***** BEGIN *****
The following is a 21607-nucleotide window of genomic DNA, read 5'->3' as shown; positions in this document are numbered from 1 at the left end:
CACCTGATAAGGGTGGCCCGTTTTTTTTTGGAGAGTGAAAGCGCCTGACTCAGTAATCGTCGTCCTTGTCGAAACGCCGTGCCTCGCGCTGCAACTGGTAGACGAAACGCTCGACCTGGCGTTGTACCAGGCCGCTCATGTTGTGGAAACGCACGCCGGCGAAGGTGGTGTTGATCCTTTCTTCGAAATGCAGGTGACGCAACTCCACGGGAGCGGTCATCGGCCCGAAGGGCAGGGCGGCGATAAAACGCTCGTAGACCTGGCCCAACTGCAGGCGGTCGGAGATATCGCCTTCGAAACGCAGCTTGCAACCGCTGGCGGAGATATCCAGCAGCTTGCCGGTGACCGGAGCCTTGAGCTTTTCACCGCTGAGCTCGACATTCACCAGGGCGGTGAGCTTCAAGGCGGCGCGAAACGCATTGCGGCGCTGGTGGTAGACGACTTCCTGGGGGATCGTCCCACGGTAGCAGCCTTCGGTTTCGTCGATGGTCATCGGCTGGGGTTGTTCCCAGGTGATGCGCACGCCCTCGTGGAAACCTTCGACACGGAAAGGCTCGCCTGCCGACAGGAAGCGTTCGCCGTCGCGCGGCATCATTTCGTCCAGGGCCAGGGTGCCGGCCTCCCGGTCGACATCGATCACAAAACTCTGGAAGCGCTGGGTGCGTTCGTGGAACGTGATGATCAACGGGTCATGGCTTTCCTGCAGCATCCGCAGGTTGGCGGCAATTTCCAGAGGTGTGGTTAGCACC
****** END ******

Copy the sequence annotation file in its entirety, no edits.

The following is a 21607-nucleotide window of genomic DNA, read 5'->3' as shown; positions in this document are numbered from 1 at the left end:
CACCTGATAAGGGTGGCCCGTTTTTTTTTGGAGAGTGAAAGCGCCTGACTCAGTAATCGTCGTCCTTGTCGAAACGCCGTGCCTCGCGCTGCAACTGGTAGACGAAACGCTCGACCTGGCGTTGTACCAGGCCGCTCATGTTGTGGAAACGCACGCCGGCGAAGGTGGTGTTGATCCTTTCTTCGAAATGCAGGTGACGCAACTCCACGGGAGCGGTCATCGGCCCGAAGGGCAGGGCGGCGATAAAACGCTCGTAGACCTGGCCCAACTGCAGGCGGTCGGAGATATCGCCTTCGAAACGCAGCTTGCAACCGCTGGCGGAGATATCCAGCAGCTTGCCGGTGACCGGAGCCTTGAGCTTTTCACCGCTGAGCTCGACATTCACCAGGGCGGTGAGCTTCAAGGCGGCGCGAAACGCATTGCGGCGCTGGTGGTAGACGACTTCCTGGGGGATCGTCCCACGGTAGCAGCCTTCGGTTTCGTCGATGGTCATCGGCTGGGGTTGTTCCCAGGTGATGCGCACGCCCTCGTGGAAACCTTCGACACGGAAAGGCTCGCCTGCCGACAGGAAGCGTTCGCCGTCGCGCGGCATCATTTCGTCCAGGGCCAGGGTGCCGGCCTCCCGGTCGACATCGATCACAAAACTCTGGAAGCGCTGGGTGCGTTCGTGGAACGTGATGATCAACGGGTCATGGCTTTCCTGCAGCATCCGCAGGTTGGCGGCAATTTCCAGAGGTGTGGTTAGCACC